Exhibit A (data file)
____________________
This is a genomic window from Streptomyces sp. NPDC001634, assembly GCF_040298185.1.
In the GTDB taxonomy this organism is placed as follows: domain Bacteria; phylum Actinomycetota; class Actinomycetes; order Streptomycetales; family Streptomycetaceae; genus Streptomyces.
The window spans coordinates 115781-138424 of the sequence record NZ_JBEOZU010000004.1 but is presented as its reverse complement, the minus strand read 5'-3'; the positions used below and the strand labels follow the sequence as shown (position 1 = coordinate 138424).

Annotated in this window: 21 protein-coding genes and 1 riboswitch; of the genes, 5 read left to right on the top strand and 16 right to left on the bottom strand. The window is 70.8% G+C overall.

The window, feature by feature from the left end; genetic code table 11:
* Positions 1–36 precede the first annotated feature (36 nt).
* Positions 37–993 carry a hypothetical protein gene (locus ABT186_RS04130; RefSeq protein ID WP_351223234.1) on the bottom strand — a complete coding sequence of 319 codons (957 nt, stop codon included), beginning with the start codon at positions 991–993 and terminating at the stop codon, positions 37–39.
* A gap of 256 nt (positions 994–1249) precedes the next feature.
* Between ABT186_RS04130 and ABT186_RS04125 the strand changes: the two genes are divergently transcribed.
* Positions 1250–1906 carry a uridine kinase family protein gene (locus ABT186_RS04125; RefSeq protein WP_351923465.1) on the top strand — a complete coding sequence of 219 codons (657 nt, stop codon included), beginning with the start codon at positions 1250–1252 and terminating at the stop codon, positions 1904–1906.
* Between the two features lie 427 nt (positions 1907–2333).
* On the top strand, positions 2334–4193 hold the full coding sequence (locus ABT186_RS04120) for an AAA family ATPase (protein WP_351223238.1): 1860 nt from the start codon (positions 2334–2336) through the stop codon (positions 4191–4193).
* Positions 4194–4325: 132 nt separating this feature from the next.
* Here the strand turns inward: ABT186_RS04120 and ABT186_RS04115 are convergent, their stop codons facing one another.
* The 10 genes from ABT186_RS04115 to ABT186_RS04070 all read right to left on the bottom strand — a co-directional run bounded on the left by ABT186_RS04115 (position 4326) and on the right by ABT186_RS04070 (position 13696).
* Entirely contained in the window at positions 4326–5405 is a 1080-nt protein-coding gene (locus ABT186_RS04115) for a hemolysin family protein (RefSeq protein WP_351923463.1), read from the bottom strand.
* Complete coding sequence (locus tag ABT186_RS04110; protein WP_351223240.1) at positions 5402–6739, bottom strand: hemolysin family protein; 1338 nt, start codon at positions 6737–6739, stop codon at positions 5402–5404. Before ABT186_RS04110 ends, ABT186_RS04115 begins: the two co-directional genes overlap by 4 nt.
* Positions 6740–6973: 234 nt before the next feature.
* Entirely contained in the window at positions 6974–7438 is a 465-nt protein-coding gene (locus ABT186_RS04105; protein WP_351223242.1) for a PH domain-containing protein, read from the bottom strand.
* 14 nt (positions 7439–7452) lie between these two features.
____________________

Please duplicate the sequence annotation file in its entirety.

This is a genomic window from Streptomyces sp. NPDC001634, assembly GCF_040298185.1.
In the GTDB taxonomy this organism is placed as follows: domain Bacteria; phylum Actinomycetota; class Actinomycetes; order Streptomycetales; family Streptomycetaceae; genus Streptomyces.
The window spans coordinates 115781-138424 of the sequence record NZ_JBEOZU010000004.1 but is presented as its reverse complement, the minus strand read 5'-3'; the positions used below and the strand labels follow the sequence as shown (position 1 = coordinate 138424).

Annotated in this window: 21 protein-coding genes and 1 riboswitch; of the genes, 5 read left to right on the top strand and 16 right to left on the bottom strand. The window is 70.8% G+C overall.

The window, feature by feature from the left end; genetic code table 11:
* Positions 1–36 precede the first annotated feature (36 nt).
* Positions 37–993 carry a hypothetical protein gene (locus ABT186_RS04130; RefSeq protein ID WP_351223234.1) on the bottom strand — a complete coding sequence of 319 codons (957 nt, stop codon included), beginning with the start codon at positions 991–993 and terminating at the stop codon, positions 37–39.
* A gap of 256 nt (positions 994–1249) precedes the next feature.
* Between ABT186_RS04130 and ABT186_RS04125 the strand changes: the two genes are divergently transcribed.
* Positions 1250–1906 carry a uridine kinase family protein gene (locus ABT186_RS04125; RefSeq protein WP_351923465.1) on the top strand — a complete coding sequence of 219 codons (657 nt, stop codon included), beginning with the start codon at positions 1250–1252 and terminating at the stop codon, positions 1904–1906.
* Between the two features lie 427 nt (positions 1907–2333).
* On the top strand, positions 2334–4193 hold the full coding sequence (locus ABT186_RS04120) for an AAA family ATPase (protein WP_351223238.1): 1860 nt from the start codon (positions 2334–2336) through the stop codon (positions 4191–4193).
* Positions 4194–4325: 132 nt separating this feature from the next.
* Here the strand turns inward: ABT186_RS04120 and ABT186_RS04115 are convergent, their stop codons facing one another.
* The 10 genes from ABT186_RS04115 to ABT186_RS04070 all read right to left on the bottom strand — a co-directional run bounded on the left by ABT186_RS04115 (position 4326) and on the right by ABT186_RS04070 (position 13696).
* Entirely contained in the window at positions 4326–5405 is a 1080-nt protein-coding gene (locus ABT186_RS04115) for a hemolysin family protein (RefSeq protein WP_351923463.1), read from the bottom strand.
* Complete coding sequence (locus tag ABT186_RS04110; protein WP_351223240.1) at positions 5402–6739, bottom strand: hemolysin family protein; 1338 nt, start codon at positions 6737–6739, stop codon at positions 5402–5404. Before ABT186_RS04110 ends, ABT186_RS04115 begins: the two co-directional genes overlap by 4 nt.
* Positions 6740–6973: 234 nt before the next feature.
* Entirely contained in the window at positions 6974–7438 is a 465-nt protein-coding gene (locus ABT186_RS04105; protein WP_351223242.1) for a PH domain-containing protein, read from the bottom strand.
* 14 nt (positions 7439–7452) lie between these two features.